Christiane Desroches Noblecourt, a pioneering Egyptologist who prodded Gen. Gamal Abdel Nasser to help salvage Nubia’s vaunted antiquities, died June 23. She was 97.
Dr. Desroches Noblecourt died at a hospital in Epernay, east of Paris, where she had been taken after a recent stroke.
Born Nov. 17, 1913, in Paris, she developed an early passion for Egypt after reading about the discovery of King Tut’s tomb in the early 1920s. She later studied at the Louvre and the Sorbonne.
After an initial trip to Egypt in the late 1930s, she became the first woman to be put on a stipend with the Cairo-based French Institute of Oriental Archaeology — cracking the male-dominated world of Egyptology.
In a statement, French President Nicolas Sarkozy paid tribute to Dr. Desroches Noblecourt as the “grande dame of the Nile,” who blended scientific rigor with the qualities of “the most passionate of educators.”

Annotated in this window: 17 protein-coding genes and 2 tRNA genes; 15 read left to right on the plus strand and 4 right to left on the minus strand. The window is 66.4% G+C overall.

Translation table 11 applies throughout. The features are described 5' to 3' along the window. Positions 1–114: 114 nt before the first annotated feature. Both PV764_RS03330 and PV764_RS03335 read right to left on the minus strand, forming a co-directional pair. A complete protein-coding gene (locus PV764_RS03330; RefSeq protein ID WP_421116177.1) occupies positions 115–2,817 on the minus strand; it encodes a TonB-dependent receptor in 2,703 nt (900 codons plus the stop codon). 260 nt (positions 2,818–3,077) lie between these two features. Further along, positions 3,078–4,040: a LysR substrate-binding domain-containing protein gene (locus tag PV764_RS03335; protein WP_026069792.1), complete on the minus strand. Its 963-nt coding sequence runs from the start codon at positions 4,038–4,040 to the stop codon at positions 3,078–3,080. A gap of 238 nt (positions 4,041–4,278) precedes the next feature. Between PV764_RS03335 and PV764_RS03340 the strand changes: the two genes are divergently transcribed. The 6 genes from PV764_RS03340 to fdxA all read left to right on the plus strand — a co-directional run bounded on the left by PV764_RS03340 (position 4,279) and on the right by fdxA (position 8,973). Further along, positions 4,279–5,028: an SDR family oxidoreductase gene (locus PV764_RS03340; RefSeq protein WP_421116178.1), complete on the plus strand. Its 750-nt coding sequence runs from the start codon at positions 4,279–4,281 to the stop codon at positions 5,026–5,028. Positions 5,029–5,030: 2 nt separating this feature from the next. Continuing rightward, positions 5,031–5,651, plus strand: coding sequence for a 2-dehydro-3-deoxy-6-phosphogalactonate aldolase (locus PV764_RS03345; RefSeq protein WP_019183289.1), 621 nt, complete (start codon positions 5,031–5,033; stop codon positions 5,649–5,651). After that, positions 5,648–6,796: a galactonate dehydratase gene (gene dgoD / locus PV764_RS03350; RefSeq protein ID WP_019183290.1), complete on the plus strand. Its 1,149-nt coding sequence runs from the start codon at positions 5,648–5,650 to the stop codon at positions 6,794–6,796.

After Egyptian officials began planning the Aswan High Dam project on the Nile in 1954, Dr. Desroches Noblecourt met Nasser to air concerns that 32 ancient temples and chapels in southern Nubia were facing submersion.
In an interview with Le Monde newspaper in 2007, she recalled how she told him “let me handle it, I’ll go talk to UNESCO on your behalf.”
“He trusted me and let me do it,” she said. “He was brilliant.”
UNESCO then helped mobilize nearly 50 countries for a vast project in the 1960s to dismantle, move and reconstruct the antiquities — including massive statues of Pharaoh Ramses II at Abu Simbel, which were broken down into 1,000 pieces and rebuilt over four years.
Dr. Desroches Noblecourt helped organize a Louvre exhibit in 1967 about King Tut’s treasure that drew more than 1 million visitors.
Desroches Noblecourt wrote dozens of books, including “The Fabulous Heritage of Egypt,” a bestseller in France in 2004 and 2005.
Survivors include a son.